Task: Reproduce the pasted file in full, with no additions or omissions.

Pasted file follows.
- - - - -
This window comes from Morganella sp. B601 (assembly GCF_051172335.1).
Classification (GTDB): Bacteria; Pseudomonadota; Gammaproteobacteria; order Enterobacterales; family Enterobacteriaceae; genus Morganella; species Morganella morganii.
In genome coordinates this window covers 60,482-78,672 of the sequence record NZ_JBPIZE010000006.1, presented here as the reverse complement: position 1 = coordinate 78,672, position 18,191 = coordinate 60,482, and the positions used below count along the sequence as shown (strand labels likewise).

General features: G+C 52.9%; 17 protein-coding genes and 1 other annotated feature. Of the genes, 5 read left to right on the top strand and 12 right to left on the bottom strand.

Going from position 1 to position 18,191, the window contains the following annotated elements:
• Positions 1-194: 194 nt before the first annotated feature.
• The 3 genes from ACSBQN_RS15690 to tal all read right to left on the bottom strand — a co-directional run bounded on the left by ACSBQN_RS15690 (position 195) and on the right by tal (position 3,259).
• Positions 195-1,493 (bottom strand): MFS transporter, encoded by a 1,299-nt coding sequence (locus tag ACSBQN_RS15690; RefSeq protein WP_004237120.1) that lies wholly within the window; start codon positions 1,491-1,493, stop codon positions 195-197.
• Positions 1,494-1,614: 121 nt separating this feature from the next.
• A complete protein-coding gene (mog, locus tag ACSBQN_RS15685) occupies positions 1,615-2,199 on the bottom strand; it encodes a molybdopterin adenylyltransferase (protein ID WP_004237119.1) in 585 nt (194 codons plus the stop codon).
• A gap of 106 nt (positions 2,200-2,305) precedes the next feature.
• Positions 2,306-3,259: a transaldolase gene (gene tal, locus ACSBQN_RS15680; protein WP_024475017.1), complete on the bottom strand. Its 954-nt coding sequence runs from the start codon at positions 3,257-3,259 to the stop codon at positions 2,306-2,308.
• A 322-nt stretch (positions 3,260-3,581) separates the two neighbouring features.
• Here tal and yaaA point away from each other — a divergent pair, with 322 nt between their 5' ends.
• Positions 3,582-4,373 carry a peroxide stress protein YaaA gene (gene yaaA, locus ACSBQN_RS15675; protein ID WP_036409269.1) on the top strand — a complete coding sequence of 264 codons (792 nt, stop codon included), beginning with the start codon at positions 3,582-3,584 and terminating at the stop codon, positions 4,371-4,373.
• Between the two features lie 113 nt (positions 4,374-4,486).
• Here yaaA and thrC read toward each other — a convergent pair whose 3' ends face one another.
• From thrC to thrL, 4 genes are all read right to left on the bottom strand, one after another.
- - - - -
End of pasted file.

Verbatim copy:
This window comes from Morganella sp. B601 (assembly GCF_051172335.1).
Classification (GTDB): Bacteria; Pseudomonadota; Gammaproteobacteria; order Enterobacterales; family Enterobacteriaceae; genus Morganella; species Morganella morganii.
In genome coordinates this window covers 60,482-78,672 of the sequence record NZ_JBPIZE010000006.1, presented here as the reverse complement: position 1 = coordinate 78,672, position 18,191 = coordinate 60,482, and the positions used below count along the sequence as shown (strand labels likewise).

General features: G+C 52.9%; 17 protein-coding genes and 1 other annotated feature. Of the genes, 5 read left to right on the top strand and 12 right to left on the bottom strand.

Going from position 1 to position 18,191, the window contains the following annotated elements:
• Positions 1-194: 194 nt before the first annotated feature.
• The 3 genes from ACSBQN_RS15690 to tal all read right to left on the bottom strand — a co-directional run bounded on the left by ACSBQN_RS15690 (position 195) and on the right by tal (position 3,259).
• Positions 195-1,493 (bottom strand): MFS transporter, encoded by a 1,299-nt coding sequence (locus tag ACSBQN_RS15690; RefSeq protein WP_004237120.1) that lies wholly within the window; start codon positions 1,491-1,493, stop codon positions 195-197.
• Positions 1,494-1,614: 121 nt separating this feature from the next.
• A complete protein-coding gene (mog, locus tag ACSBQN_RS15685) occupies positions 1,615-2,199 on the bottom strand; it encodes a molybdopterin adenylyltransferase (protein ID WP_004237119.1) in 585 nt (194 codons plus the stop codon).
• A gap of 106 nt (positions 2,200-2,305) precedes the next feature.
• Positions 2,306-3,259: a transaldolase gene (gene tal, locus ACSBQN_RS15680; protein WP_024475017.1), complete on the bottom strand. Its 954-nt coding sequence runs from the start codon at positions 3,257-3,259 to the stop codon at positions 2,306-2,308.
• A 322-nt stretch (positions 3,260-3,581) separates the two neighbouring features.
• Here tal and yaaA point away from each other — a divergent pair, with 322 nt between their 5' ends.
• Positions 3,582-4,373 carry a peroxide stress protein YaaA gene (gene yaaA, locus ACSBQN_RS15675; protein ID WP_036409269.1) on the top strand — a complete coding sequence of 264 codons (792 nt, stop codon included), beginning with the start codon at positions 3,582-3,584 and terminating at the stop codon, positions 4,371-4,373.
• Between the two features lie 113 nt (positions 4,374-4,486).
• Here yaaA and thrC read toward each other — a convergent pair whose 3' ends face one another.
• From thrC to thrL, 4 genes are all read right to left on the bottom strand, one after another.